Hello and thank you for allowing me to address your legal question.
Yes, a bank may cancel your debit card without any prior warning, and it may also terminate your relationship with the bank for just about any reason, except for a few exceptions relating to things like race, religion, gender, disability, etc. In this particular case, the bank probably decided that you were a risk because of the NSFs (or at the least that’s a legitimate reason to terminate an account).
I’m concerned by what you stated with regard to your father’s wife, however. If the account were yours alone, then the wife has no right to remove any funds from the account. If she did so with no authority, then the bank itself may be liable to you for the damages (and cannot charge you NSF fees). However, she acted with apparent authority (for example, if she had your debit card and the PIN), then you would still be liable to the bank, but you could sue her for all of your damages (i.e. the NSFs).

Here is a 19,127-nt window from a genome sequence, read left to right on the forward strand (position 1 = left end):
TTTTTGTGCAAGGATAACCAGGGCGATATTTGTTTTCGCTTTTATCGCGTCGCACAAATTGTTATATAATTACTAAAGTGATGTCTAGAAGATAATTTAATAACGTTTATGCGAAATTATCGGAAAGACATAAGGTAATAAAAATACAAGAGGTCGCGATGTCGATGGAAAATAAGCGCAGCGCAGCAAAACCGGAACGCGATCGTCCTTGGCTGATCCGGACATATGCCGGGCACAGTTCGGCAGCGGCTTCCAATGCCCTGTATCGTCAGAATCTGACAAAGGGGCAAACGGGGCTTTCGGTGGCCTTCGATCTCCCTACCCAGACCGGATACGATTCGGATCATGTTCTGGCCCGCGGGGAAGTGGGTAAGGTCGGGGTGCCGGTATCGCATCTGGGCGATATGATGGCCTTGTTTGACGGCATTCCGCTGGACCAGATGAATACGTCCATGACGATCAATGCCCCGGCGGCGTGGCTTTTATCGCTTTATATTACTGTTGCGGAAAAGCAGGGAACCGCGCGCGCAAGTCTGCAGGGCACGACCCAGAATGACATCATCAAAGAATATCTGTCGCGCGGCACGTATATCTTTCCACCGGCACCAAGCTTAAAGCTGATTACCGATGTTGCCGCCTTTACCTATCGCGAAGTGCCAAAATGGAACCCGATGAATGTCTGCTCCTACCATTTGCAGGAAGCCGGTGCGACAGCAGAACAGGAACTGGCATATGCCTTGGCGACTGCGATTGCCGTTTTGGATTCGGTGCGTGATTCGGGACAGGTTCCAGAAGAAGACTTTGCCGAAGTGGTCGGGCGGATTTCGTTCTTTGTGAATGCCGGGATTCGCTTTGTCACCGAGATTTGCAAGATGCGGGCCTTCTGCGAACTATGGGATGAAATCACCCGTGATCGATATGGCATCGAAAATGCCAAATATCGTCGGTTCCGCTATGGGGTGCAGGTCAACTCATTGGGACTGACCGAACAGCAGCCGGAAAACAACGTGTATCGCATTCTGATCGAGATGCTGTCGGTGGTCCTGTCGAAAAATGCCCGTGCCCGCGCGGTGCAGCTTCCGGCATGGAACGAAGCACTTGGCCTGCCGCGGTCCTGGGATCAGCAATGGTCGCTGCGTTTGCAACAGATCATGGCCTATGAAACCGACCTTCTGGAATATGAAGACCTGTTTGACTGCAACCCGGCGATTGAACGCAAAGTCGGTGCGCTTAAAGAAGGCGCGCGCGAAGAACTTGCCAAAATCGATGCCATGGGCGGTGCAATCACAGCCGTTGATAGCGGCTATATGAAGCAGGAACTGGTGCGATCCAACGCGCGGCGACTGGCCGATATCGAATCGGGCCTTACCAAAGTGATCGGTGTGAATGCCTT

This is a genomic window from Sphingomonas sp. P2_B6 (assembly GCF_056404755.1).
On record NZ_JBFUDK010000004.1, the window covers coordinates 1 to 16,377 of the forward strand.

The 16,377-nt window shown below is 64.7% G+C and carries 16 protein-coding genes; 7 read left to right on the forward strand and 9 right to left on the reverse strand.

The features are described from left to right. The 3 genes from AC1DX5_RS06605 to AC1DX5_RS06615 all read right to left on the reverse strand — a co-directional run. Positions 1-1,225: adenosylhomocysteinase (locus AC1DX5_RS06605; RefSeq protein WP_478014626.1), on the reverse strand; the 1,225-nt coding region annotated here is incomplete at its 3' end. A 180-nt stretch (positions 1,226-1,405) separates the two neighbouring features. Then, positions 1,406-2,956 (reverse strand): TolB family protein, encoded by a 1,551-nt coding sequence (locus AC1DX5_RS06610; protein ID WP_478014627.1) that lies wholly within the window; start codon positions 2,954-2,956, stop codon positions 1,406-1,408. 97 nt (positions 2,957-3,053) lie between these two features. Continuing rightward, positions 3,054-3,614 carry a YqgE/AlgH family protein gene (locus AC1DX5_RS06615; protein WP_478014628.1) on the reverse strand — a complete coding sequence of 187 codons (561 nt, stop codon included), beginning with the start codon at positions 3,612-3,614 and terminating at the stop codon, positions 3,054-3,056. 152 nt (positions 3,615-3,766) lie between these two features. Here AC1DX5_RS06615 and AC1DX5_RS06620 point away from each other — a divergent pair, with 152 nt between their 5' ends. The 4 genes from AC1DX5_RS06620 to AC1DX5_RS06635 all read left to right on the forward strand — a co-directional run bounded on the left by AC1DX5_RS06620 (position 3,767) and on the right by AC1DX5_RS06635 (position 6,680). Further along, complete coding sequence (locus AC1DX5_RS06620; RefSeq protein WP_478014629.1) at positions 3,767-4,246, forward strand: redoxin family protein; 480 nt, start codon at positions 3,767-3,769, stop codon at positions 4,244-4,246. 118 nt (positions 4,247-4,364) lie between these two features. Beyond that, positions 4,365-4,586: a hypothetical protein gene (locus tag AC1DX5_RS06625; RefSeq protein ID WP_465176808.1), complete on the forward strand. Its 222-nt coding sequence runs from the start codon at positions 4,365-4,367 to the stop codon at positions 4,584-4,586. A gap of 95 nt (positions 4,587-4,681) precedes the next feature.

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If you sue, there are a few possibilities:
The best case scenario is that the bank settles with you in order to avoid legal fees. That is not likely to happen, however, since banks have an abundance of lawyers on staff and on call. Therefore, expect the bank to fight your lawsuit. The worse case scenario is that the judge throws out your case for being frivolous, and then makes you pay the bank’s attorney fees, which could be thousands. The most likely scenario is that the judge throws out your case and doesn’t award anybody anything.
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